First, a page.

“I used to think that the book of Job is in the Bible because this story of suffering is so extreme, so rare, improbable, and unusual,” said Ray Ortlund in a recent sermon. “I don’t think that anymore. Now I think that the book of Job is in the Bible because this story is so common and typical.”
I suspect that Charles Spurgeon, the famous Baptist preacher of the 1800s, would have agreed. Zack Eswine’s book Spurgeon’s Sorrows: Realistic Hope for those who Suffer from Depression is a gift in a world in which suffering is so pervasive, both for the depressed and those of us who have a hard time understanding why depression is so hard.
The Suffering of Spurgeon
Spurgeon was unique. He was one of the first megachurch pastors ever. He was British, Victorian, and Baptist. He was uniquely gifted and accomplished. He was renowned for his quick wit and sense of humor. Yet, he also suffered with poor health and recurring depression.
In October of 1856, Spurgeon preached at Surrey Hall to a crowd thousands when a prankster yelled, “Fire!” In the ensuing panic, seven died and twenty-eight were left seriously injured. Spurgeon, only 22 years old, was ten months into his new marriage, and one month into parenting twin boys in a new house full of unpacked boxes. “The senseless tragedy and the public accusation nearly broke Charles’ mind,” writes Eswine, “not only in those early moments but also with lasting effects.”
As a result, Spurgeon knew what it was like to suffer. He could say:
I have endured tribulation from many flails. Sharp bodily pain succeeded mental depression, and this was accompanied both by bereavement, and affliction in the person of one dear as life. The waters rolled in continually, wave upon wave. I do not mention this to exact sympathy, but simply to let the reader see that I am no dry-land sailor.
Because of this, Spurgeon is qualified to help us. Switching metaphors, Spurgeon compared himself to someone who has been in the dark dungeon, and knows the way to bread and water. He is able to help both those of us who have encountered depression, and those of us have a hard time understanding what it’s like.
A Friend for Sufferers
“The fact that such a prominent Christian pastor struggled with depression and talked so openly about it invites us to friendship with a fellow sufferer,” writes Eswine. Depression is horribly lonely; Spurgeon’s Sorrows is a reminder that while the feelings of loneliness may persist, we are not alone. It is a relief to read a book that describes depression and speaks truth, but without glib answers. It’s more of a travel guide about someone who has been there too.
While there are no easy answers for the depressed, there is company. “Broken hearted one, Jesus Christ knows all your troubles, for similar troubles were his portion too,” said Spurgeon. Other great Christians also struggled with depression. “You are not the first child of God who has been depressed or troubled…Do not, therefore, think that you are quite alone in your sorrow.” Others may not understand your depression, but God does, and he is compassionate.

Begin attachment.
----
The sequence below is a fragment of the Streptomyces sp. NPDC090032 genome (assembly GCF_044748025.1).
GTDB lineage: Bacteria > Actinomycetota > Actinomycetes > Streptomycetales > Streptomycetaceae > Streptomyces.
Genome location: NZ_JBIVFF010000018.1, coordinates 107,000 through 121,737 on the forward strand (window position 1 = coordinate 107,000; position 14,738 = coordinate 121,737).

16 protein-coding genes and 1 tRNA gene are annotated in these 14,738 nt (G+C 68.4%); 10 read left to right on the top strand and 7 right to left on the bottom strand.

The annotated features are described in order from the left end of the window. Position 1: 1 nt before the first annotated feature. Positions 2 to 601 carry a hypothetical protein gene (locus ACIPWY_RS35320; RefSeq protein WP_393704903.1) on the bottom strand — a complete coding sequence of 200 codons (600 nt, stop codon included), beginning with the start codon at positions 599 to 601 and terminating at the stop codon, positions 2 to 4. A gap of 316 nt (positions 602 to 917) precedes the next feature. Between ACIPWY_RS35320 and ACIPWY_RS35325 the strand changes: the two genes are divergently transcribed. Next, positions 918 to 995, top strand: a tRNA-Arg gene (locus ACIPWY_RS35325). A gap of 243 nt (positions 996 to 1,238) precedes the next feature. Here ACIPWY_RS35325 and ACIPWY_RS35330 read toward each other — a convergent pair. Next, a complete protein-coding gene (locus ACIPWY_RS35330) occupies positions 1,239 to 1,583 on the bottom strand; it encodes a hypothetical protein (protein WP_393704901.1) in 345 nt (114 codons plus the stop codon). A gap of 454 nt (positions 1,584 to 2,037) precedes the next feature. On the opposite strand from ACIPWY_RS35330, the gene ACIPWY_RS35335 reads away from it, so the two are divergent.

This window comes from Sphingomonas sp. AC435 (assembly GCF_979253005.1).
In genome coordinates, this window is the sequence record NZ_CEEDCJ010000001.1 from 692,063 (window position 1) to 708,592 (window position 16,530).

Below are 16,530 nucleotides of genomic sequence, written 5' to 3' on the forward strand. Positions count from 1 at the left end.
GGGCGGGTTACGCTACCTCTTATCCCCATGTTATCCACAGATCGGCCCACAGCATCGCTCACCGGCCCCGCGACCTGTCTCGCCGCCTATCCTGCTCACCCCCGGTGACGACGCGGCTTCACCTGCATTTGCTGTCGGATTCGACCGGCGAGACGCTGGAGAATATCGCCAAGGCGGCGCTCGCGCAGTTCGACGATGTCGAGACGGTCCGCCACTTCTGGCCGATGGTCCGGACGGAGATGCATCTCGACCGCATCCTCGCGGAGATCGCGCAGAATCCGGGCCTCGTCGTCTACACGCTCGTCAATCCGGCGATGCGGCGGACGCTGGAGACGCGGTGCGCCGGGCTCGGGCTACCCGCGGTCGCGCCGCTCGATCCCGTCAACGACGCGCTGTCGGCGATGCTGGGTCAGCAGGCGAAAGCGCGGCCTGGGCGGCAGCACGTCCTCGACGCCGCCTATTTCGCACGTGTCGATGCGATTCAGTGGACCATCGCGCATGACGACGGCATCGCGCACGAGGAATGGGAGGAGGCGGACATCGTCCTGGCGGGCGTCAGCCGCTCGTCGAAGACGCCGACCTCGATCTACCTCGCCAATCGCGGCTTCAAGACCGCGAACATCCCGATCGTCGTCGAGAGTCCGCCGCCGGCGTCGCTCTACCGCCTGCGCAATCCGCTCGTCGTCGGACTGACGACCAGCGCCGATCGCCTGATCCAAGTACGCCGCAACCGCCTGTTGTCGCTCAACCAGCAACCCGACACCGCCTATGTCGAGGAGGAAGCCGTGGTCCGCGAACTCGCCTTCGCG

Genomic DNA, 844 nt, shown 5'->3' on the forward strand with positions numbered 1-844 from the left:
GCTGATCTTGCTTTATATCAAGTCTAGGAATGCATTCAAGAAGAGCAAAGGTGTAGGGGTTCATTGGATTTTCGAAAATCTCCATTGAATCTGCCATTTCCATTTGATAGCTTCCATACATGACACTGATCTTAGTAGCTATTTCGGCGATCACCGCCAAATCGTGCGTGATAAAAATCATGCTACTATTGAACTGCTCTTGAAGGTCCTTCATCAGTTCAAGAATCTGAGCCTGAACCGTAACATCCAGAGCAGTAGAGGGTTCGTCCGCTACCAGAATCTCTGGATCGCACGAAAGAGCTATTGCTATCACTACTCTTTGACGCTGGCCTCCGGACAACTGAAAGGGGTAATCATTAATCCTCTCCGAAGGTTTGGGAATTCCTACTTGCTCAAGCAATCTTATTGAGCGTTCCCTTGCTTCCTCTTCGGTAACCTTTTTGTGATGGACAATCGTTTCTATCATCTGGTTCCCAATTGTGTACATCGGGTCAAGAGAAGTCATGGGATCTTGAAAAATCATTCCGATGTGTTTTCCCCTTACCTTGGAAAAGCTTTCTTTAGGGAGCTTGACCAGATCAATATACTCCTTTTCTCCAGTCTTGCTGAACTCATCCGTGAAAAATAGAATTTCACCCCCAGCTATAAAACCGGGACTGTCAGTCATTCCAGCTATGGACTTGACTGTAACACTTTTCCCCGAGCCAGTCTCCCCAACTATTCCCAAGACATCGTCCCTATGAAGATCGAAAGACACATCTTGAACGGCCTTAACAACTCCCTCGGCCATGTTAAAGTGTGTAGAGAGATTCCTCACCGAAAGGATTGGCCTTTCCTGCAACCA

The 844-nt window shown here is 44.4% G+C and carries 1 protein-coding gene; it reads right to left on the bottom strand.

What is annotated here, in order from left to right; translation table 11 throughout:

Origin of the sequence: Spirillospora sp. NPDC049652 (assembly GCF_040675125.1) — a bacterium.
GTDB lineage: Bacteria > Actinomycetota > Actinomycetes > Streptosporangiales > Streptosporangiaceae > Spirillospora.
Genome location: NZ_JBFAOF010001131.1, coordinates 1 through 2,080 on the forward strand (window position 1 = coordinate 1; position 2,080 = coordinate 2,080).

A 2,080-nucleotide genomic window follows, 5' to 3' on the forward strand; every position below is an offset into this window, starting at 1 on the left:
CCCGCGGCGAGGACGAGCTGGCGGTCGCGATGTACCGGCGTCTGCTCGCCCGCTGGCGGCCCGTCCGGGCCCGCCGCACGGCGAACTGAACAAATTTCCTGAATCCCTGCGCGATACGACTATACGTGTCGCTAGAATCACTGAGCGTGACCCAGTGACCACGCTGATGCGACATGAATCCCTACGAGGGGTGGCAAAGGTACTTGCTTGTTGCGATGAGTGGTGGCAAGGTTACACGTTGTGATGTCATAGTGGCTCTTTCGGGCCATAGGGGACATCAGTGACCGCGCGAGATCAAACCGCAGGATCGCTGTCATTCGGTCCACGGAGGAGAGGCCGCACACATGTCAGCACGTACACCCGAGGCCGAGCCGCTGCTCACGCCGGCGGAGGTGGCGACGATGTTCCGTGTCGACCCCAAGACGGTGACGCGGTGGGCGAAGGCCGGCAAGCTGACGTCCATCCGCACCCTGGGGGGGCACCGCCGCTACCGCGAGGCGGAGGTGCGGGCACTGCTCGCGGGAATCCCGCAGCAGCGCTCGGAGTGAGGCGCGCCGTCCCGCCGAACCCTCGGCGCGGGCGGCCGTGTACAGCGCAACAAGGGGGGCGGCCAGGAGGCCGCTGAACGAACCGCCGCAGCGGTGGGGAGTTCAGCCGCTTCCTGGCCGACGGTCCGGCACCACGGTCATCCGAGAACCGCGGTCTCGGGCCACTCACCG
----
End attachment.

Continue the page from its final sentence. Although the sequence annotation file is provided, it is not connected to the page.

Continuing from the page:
A Help to Friends of Sufferers
For those who have never been depressed, it’s hard to understand the sufferings of the depressed. Ironically, Christians can sometimes be the least prepared to understand or help. Spurgeon’s Sorrows helps us here too. Depression is “neither a sign of laziness nor a sin,” Eswine writes, “neither negative thinking nor a weakness…No saint or hero is immune.” Having never experienced depression ourselves, we should be slow to judge. “We should feel more for the prisoner if we knew more about the prison,” said Spurgeon.
Spurgeon also helps us understand that Christians can continue to struggle with depression. “We do not profess that the religion of Christ will so thoroughly change a man as to take away from him all his natural tendencies.” Because of this, “Depression of spirit is no index of declining grace.” Depression is a “misfortune not a fault,” and therefore it does not merit our condemnation.
Spurgeon helps us understand how dark things can get. “I wonder every day that there are not more suicides, considering the troubles of this life,” he said. Indeed, he believed that some miseries we experience are worse than death. Spurgeon reasoned with those who felt suicidal, believing that while suicide is not the unpardonable sin, the temptation should be resisted. Still, Eswine says, “We must take great care before judging someone who tries to overcome miseries that we ourselves have never encountered.”
Finally, Spurgeon also helps us see that our words often fail when it comes to helping the depressed. Right theology, trite sayings, and quick fixes are not enough. Depression is complex, with circumstantial, biological, and spiritual contributors. “There is a limit to human power,” said Spurgeon. “God alone can take away the iron when it enters into the soul.” A Christianity that is only prepared for sunshine and positive thinking is a counterfeit Christianity.
This message is especially important for those of us who preach. We should be careful in how we address the complexities of life, and preach with understanding and compassion to those who are hurting.
Thankful for This Book
As a young pastor, I was ill equipped to deal with depression. Years later, I am better acquainted with the weight of suffering that many — indeed, most — carry. But I still need help. I still need to grow in my capacity to care for others, to resist easy answers, and to learn from the suffering that I would rather avoid.
Zack Eswine has served us well by helping us learn from Spurgeon’s sorrows. It’s a book that deserves to be read widely, both by those who suffer with depression, and the rest of us — especially pastors — who want to care for those who suffer.